If $y' \notin \{0;1\}$ then there is a neighbourhood of $(0,y')$ in $X$ where the diagonal lines are all disconnected from each other, so for $n$ large enough, the points on the diagonal lines near $(0,y)$ who are sent on the diagonal lines near $(0,y')$ are stuck there, so eventually $P_l$ and $P_r$ will not change. This also means that if $y=0$ (resp. $y=1$), $P_l$ (resp. $P_r$) must eventually be false. So there is no obstruction and $\psi(h)(t_n,(x_n,y_n)) \rightarrow \psi(h)(t,(x,y))$ for any sequence $x_n \rightarrow x$.

The only troublesome points are when $y' = 0$ or $y' = 1$. For example, if $y' = 0$, then $P_r$ will not change for the same reason as stated above, so $\psi(h)(t_n,(x_n,y_n)) \rightarrow (0,y') = \psi(h)(t,(x,y))$ for any positive sequence $x_n \rightarrow x$. For the points on the left, since $y'_n \rightarrow 0$, whatever $P_l(y_n)$ is and for any negative sequence $x_n \rightarrow x$, $\psi(h)(t_n,(x_n,y_n)) \rightarrow (0,0) = \psi(h)(t,(x,y))$ .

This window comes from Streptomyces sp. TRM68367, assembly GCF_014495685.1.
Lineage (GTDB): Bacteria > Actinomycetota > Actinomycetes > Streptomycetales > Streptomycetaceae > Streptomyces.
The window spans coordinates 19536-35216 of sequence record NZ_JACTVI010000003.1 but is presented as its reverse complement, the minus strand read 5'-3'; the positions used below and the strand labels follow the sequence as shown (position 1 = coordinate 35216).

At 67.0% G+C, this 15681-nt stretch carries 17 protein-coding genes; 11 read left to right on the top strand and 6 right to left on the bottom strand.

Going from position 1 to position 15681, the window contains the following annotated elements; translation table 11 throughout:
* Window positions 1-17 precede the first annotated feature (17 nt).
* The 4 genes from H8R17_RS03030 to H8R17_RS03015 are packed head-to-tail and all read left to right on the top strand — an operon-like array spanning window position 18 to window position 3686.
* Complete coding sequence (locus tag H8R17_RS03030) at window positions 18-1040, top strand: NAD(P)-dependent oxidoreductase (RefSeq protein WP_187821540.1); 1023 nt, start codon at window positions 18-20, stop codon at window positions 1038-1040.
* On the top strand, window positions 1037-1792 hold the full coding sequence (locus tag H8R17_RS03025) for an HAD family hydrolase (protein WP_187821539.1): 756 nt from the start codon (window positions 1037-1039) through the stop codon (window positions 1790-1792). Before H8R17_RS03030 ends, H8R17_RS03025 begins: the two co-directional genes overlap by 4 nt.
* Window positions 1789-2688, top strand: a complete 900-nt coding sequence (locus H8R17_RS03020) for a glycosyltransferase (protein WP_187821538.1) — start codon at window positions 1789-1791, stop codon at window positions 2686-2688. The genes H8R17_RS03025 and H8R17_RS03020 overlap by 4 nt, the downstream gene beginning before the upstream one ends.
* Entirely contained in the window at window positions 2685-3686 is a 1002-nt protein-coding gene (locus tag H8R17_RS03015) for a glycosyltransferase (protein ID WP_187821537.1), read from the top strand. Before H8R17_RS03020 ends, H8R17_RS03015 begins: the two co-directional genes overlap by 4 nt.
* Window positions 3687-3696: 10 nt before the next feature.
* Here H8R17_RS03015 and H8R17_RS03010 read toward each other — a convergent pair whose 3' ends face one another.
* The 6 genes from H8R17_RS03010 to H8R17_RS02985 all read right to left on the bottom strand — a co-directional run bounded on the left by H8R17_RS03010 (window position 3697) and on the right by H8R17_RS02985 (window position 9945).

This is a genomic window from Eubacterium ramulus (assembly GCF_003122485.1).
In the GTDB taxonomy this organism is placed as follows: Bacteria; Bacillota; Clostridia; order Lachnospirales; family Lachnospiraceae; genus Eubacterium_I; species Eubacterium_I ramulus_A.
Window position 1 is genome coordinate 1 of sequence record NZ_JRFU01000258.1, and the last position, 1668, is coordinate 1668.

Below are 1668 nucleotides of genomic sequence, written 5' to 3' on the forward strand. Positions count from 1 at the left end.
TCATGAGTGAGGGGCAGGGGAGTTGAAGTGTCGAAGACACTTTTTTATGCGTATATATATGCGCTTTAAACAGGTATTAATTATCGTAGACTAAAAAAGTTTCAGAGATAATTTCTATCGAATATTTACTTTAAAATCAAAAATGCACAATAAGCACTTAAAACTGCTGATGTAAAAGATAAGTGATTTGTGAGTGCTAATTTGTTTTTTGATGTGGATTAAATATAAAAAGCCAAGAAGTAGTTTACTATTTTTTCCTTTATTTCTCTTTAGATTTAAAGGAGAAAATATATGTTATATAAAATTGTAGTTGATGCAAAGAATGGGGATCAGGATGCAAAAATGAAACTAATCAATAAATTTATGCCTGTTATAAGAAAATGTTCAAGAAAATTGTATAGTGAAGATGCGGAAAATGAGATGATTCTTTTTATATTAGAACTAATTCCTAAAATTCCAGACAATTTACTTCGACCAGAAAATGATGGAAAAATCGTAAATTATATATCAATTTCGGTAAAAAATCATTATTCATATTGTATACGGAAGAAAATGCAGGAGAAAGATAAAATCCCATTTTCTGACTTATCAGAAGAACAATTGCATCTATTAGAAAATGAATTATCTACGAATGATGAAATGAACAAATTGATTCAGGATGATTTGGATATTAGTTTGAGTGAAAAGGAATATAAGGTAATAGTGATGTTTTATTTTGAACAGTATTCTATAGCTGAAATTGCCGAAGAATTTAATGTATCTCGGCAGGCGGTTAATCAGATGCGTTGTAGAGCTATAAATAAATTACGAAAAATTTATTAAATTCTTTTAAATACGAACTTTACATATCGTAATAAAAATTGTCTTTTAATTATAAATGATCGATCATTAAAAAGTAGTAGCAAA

The case $y' = 1$ is similar, and this proves that the approximation map $\phi$ transport homotopies in $\hom(X,X)$ into homotopies in $\hom_S(X,X)$ (though it doesn't pull back homotopies at all). Since $id_X$ and $k$ were not homotopic in $\hom_S(X,X)$, they are not homotopic in $\hom(X,X)$, which shows that $X$ is not contractible.

share|improve this answer
    
This is very nice! –  Grumpy Parsnip Feb 16 '11 at 0:59
    
I assume $\theta=f(y)$ in the discussion after the first horizontal line. –  Grumpy Parsnip Feb 28 '11 at 19:42
    
@jim yes, thanks for noticing this omission. –  mercio Feb 28 '11 at 19:45
    
what's meaning of "contractible"? –  Paul Jul 4 '12 at 8:22
add comment

Your Answer

 
discard

By posting your answer, you agree to the privacy policy and terms of service.

Not the answer you're looking for? Browse other questions tagged or ask your own question.